It gets to the point that the back up sensors dont work and the licence plate is blocked

Curious if it is worth the money to change out the spoiler to an ST style or if its will be the same crap
I keep my Cars very clean, and usually wash them off if they get a little dirty (I have indoor heated luxury parking) So I can rinse the car off anytime. So I cannot say if my ST would 'fill up' with as much dirt as my (previous) SE (I owned the SE for over three years, the ST is only two months old)
The SE hatch area would fill up pretty fast with crud. But due to my cleaning ability, even in the worst weather, I really never got the SE to the point of obscured license plate..Though most other cars around here by this point on Winter DO have so much crud on them no one can read the rear plate.
SO... I would call it a 'all car Winter effect' rather than a specific to Ford Focus MK3 hatch effect.

On the other hand the rear of the Focus MK3 hatch DOES have an amazing ability to attract all the crud from far and wide in the Universe, and plaster it onto the rear of the Focus hatch. Probably some perverse offshoot of the 'Kammback' effect at work [:(!]

As for changing yours to an ST type? I do not know well enough. Anything I would say is a wild guess.
 

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the back area of a hatchback is a large low pressure zone.
while driving there just isnt time enough for the air above the car to rush back into that area. thats why you get all sorts of eddies and vortices that bring crud up onto the back.

to get "clean" air into this area you either need to trip the air flow (imagine a small vertical spoiler ahead of the trailing edge of the hatch), or force the air down there with a reversed spoiler (sitting above the roof, and angled down to direct the air). both would be detrimental to fuel economy.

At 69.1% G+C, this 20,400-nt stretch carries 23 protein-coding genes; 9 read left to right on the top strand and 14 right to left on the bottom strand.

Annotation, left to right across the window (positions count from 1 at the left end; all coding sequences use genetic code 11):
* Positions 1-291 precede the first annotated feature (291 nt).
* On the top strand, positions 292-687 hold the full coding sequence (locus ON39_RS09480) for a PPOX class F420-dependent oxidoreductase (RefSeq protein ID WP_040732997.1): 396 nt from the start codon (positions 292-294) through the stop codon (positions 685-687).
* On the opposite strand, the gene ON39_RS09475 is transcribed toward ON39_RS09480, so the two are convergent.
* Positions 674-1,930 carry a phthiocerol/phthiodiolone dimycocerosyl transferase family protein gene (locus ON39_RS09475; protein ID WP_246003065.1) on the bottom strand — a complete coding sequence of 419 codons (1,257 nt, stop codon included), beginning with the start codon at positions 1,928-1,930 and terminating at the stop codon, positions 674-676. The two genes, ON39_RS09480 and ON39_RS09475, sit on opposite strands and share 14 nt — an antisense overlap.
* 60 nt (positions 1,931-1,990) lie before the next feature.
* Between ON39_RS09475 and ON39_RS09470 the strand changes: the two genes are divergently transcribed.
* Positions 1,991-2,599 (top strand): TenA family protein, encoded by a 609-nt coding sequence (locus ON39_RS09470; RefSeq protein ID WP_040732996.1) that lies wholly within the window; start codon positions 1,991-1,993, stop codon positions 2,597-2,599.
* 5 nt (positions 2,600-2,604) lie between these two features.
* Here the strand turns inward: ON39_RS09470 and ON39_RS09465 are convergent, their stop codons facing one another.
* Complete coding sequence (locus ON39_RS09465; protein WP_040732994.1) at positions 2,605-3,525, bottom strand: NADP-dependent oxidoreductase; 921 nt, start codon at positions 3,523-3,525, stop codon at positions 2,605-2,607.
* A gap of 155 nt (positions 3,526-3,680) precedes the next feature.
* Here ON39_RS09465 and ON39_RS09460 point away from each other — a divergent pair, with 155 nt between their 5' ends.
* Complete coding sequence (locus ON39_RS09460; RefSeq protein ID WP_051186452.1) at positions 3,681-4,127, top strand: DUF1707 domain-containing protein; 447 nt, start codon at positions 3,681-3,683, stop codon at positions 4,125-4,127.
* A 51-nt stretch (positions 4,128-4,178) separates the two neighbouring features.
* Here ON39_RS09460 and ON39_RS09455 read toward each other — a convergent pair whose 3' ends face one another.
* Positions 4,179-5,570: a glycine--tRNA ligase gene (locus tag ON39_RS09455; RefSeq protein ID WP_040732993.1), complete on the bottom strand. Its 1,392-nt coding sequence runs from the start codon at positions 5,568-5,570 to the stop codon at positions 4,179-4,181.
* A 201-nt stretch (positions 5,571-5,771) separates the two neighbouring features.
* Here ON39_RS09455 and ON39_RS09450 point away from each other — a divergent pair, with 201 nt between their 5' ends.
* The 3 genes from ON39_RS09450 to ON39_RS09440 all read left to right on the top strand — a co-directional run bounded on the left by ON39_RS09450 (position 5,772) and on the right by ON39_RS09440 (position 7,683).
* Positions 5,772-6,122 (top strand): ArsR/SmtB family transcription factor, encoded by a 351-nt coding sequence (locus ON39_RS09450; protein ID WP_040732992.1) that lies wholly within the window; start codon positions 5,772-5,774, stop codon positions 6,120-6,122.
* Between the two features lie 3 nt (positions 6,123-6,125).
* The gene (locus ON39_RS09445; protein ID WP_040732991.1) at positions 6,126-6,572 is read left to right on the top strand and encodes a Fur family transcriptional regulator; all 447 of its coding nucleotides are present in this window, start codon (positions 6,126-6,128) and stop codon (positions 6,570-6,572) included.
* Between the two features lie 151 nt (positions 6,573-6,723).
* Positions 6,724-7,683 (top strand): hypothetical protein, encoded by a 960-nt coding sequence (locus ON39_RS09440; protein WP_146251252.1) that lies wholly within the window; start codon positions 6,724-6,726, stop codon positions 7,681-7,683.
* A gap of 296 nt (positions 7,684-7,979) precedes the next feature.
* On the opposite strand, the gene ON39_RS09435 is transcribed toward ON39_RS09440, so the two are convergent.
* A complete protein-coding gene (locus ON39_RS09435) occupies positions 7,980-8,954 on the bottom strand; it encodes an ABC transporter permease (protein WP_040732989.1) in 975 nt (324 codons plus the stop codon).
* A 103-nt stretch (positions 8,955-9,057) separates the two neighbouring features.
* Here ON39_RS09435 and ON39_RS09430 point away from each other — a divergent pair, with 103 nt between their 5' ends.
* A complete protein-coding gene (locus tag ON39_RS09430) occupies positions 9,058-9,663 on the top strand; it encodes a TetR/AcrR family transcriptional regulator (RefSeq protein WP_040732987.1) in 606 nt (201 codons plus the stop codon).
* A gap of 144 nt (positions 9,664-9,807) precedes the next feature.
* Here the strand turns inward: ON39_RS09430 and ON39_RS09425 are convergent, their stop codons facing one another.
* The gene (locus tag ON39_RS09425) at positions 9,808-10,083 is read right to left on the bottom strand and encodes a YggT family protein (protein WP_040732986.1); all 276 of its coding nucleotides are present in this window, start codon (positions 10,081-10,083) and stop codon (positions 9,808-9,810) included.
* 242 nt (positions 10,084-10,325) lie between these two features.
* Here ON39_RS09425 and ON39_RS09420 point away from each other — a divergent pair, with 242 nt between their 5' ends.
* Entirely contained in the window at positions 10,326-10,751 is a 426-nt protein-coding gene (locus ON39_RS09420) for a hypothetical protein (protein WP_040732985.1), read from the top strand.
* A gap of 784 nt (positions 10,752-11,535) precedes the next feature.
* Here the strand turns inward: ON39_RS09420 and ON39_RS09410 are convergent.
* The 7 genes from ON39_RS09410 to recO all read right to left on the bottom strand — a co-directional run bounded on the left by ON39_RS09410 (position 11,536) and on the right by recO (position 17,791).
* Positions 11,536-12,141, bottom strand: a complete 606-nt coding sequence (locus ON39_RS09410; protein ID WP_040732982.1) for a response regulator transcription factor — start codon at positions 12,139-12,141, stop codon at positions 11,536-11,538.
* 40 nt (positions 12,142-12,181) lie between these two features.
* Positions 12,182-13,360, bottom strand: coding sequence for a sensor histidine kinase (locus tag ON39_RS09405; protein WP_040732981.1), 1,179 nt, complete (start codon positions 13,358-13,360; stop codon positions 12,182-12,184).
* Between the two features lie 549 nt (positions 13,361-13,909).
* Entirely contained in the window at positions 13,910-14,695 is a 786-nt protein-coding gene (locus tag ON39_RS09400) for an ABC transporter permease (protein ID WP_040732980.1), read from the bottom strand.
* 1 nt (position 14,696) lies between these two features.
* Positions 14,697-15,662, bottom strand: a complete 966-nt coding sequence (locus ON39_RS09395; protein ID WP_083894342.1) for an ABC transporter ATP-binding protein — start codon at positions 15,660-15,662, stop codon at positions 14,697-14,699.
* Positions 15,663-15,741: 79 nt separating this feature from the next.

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the back area of a hatchback is a large low pressure zone.
while driving there just isnt time enough for the air above the car to rush back into that area. thats why you get all sorts of eddies and vortices that bring crud up onto the back.

to get "clean" air into this area you either need to trip the air flow (imagine a small vertical spoiler ahead of the trailing edge of the hatch), or force the air down there with a reversed spoiler (sitting above the roof, and angled down to direct the air). both would be detrimental to fuel economy.
My 99 Explorer has one of those aftermarket angled down spoilers and for years I thought it was for looks. Then one snowy night I noticed that snow and water was shooting straight down the glass on the highway. I was like WTF until I remembered the spoiler was there. The rear wiper never worked, I guess that's why the previous owner got the spoiler.
 

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My experience so far with the ST spoiler and snowy or rainy weather is this: the window stays dirty. The openings in the spoiler push some air down over the sides of the rear window and allows them to stay somewhat clear, but the middle ( crucial for actual rear visibility ) stays full of snow or rain. I think stuff blows down through the holes, and then collects on the middle of the rear window. ...but that gives me incentive to use the rear wiper.